This project was inspired by the painting, "The Laughing Jesus". It's my idea of how the story in John 6:16-21 might have unfolded. This is just a coffee-cup pondering, not an excavation of deeper theology. I hope you enjoy it.
Grunting heavily, he pushes hard on the weathered bow of the fishing boat. He hears John straining on the other side, muttering something unintelligible. The small craft slowly leaves the beach, then starts to glide easily.
Quickly the two men dive and crawl over the gunwales, rocking the boat from side-to-side. James, Andrew, Simon, Philip, and Judas are already pulling on the oars. Matthew is looking a little perplexed. Peter points to an open space and nods. Relieved, Matthew scrambles over to the spot and tries to get into a rowing rhythm with the others.
Peter smiles at John who grins back. They share a growing fondness for the tax collector, even if he doesn’t know anything about fishing – or boats.
“So how’s He gonna get over to Capernaum?”
Peter glances at the retreating shore.
“I dunno. He could have someone sail Him out to us or He might get a ride around on the shore road. He’s got His own way of doin’ things. We’ll just wait for Him if we beat Him there. You in a big hurry, Thunder?”
“Not me. I’m full of bread’n’fish and lookin’ for a good night’s sleep. Might even sleep in ‘til dawn.”
The rowers chuckle as John and Peter take their places. Everyone falls into a slow, easy pull as the talk subsides, the conversations replaced with the quiet sounds of creaking wood, a light breeze, and parting water. The shore and the sun soon disappear, replaced by a rising moon and early stars. James, John’s brother, feels it first.
“Where’d that wind come from?”
John feels it, too. Looking up at the moon, he sees a few fast-moving clouds scud by.
“Peter. Whaddaya think?”
Everyone stops rowing and eleven pairs of eyes look at the big man near the stern.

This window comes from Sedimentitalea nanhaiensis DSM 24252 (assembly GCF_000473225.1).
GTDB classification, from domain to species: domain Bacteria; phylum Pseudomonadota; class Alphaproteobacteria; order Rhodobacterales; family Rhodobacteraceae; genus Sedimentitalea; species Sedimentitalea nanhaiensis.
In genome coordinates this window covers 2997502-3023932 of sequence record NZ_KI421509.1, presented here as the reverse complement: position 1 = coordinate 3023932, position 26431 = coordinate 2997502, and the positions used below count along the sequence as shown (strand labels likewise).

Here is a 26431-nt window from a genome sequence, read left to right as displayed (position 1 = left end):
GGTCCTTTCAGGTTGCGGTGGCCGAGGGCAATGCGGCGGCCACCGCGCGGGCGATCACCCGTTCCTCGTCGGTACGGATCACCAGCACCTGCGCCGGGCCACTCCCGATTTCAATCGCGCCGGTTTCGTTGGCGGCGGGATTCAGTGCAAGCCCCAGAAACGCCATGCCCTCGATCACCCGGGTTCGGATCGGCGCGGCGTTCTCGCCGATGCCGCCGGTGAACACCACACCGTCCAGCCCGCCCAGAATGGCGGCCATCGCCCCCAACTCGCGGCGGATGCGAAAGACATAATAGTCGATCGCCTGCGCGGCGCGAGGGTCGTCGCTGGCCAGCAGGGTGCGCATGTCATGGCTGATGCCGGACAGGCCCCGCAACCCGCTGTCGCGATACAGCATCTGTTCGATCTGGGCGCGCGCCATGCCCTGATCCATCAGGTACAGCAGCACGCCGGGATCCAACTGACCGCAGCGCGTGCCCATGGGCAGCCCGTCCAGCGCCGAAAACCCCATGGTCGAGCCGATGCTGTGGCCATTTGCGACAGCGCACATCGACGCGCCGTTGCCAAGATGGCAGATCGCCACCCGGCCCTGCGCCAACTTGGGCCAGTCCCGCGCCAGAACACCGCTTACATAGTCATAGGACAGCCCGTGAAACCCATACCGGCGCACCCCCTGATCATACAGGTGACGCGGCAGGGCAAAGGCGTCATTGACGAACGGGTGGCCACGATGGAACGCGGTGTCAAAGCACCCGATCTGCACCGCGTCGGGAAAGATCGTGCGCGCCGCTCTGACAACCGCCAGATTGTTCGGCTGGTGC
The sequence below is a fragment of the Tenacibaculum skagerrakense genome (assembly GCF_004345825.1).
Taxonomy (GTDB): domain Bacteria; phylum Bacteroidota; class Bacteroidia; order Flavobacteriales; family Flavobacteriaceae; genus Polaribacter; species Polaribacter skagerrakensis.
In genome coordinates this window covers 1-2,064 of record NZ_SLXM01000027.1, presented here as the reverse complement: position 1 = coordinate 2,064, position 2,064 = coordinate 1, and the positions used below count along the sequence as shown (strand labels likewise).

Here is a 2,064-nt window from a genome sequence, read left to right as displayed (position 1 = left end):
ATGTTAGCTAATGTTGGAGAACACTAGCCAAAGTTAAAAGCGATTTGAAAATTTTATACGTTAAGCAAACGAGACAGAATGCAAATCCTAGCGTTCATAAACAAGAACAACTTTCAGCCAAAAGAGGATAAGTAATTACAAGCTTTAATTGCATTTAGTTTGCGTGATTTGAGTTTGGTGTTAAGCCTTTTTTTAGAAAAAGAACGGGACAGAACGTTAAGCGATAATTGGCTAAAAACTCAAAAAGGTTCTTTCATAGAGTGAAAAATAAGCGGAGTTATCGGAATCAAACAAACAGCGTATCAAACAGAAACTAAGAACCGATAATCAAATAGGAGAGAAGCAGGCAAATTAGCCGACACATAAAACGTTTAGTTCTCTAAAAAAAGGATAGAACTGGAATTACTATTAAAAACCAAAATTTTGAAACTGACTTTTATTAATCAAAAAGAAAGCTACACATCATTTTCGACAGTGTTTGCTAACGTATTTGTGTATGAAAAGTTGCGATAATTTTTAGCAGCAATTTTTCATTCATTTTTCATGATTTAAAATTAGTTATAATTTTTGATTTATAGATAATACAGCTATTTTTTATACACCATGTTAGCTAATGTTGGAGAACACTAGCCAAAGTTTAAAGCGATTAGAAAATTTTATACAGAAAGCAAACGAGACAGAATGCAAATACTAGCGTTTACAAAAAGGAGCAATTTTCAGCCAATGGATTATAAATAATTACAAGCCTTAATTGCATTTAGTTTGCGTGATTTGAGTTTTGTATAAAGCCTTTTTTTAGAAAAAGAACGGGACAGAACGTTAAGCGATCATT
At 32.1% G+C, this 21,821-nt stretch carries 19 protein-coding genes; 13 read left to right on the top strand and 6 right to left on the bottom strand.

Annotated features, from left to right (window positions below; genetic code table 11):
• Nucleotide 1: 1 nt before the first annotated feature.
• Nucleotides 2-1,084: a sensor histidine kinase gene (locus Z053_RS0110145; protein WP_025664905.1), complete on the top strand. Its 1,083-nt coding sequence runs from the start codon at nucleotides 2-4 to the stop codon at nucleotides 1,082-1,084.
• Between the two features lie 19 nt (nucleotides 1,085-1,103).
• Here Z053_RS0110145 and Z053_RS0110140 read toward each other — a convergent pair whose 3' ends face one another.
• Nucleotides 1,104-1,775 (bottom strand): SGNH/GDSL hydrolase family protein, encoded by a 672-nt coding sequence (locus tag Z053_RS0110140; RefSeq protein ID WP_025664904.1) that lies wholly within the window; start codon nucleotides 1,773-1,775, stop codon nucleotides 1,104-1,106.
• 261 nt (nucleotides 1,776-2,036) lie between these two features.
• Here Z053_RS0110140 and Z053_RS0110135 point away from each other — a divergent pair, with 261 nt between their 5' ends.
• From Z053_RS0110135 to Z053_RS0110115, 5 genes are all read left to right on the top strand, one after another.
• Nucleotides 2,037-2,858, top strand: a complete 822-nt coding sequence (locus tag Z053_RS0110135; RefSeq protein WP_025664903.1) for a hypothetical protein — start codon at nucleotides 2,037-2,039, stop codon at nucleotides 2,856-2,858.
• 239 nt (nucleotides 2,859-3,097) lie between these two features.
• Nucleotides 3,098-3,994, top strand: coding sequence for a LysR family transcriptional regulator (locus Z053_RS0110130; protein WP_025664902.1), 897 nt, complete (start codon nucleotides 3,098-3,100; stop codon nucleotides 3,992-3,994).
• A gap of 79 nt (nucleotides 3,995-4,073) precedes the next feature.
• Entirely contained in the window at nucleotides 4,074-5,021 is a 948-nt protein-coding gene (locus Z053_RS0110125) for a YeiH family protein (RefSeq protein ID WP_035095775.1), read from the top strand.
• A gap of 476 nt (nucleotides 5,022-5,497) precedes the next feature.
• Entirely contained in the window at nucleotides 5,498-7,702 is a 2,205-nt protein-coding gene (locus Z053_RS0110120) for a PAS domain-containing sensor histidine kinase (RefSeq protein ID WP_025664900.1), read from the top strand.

“I think it’s almost as far back as it is forward. If it stays like this, we’ll be okay.”
John nods at James who goes back to work. The rowing begins to take on more urgency as the wind pushes the waves higher. Each time the small, bright moon pops out between clouds they catch glimpses of small, white-capped waves glinting silver in the brief light.
Wind and waves gradually become more intense, like the choreographed crescendo of dances they’ve known since childhood. The fishermen among them know there is no celebration in this dance. Even Matthew can feel it.
Peter turns his head to bellow against the wind’s growing howl.
“Keep her nose into the wind. We turn, we sink.”
John gives him a grim nod. Peter forces a smile and turns to his oar.
The waves become quick, wet hills that tax their strength. The spray drenches them as they methodically pull and lift the oars. The wind roughly flips wet hair, sending a chill through wet clothes and deep into hearts.
Time stops. No one can remember how long they’ve been rowing. Life has been condensed to a simple rhythm. Lift...pull...lift...pull. No conversation. No banter. There's just pain; the pain of aching backs, leaden arms, and aching hands. Lift...pull...lift...
Matthew sees it first. He stops rowing to roughly rub his eyes. Then he screams.
Eleven weary heads turn to where Matthew points. Twelve sets of eyes go wide, the rowing forgotten. The moon spotlights a figure just a stone’s throw behind the boat and off to one side. The howling wind doesn’t disturb its long hair or the long robe as it walks on the only calm, flat patch of water for miles. The deliberate, relaxed stride is smoothly efficient as the figure begins to catch up to the boat.
“It’s a GHOST!”
“Great God – HELP US!”
“GET ON THE OARS! GET ON THE OARS NOW!”
Peter’s voice jolts them back to reality. Oars bite the water while eyes watch the figure move alongside the boat. The moonlight and the broken, scudding mass of clouds make the figure seem to blink off, then on.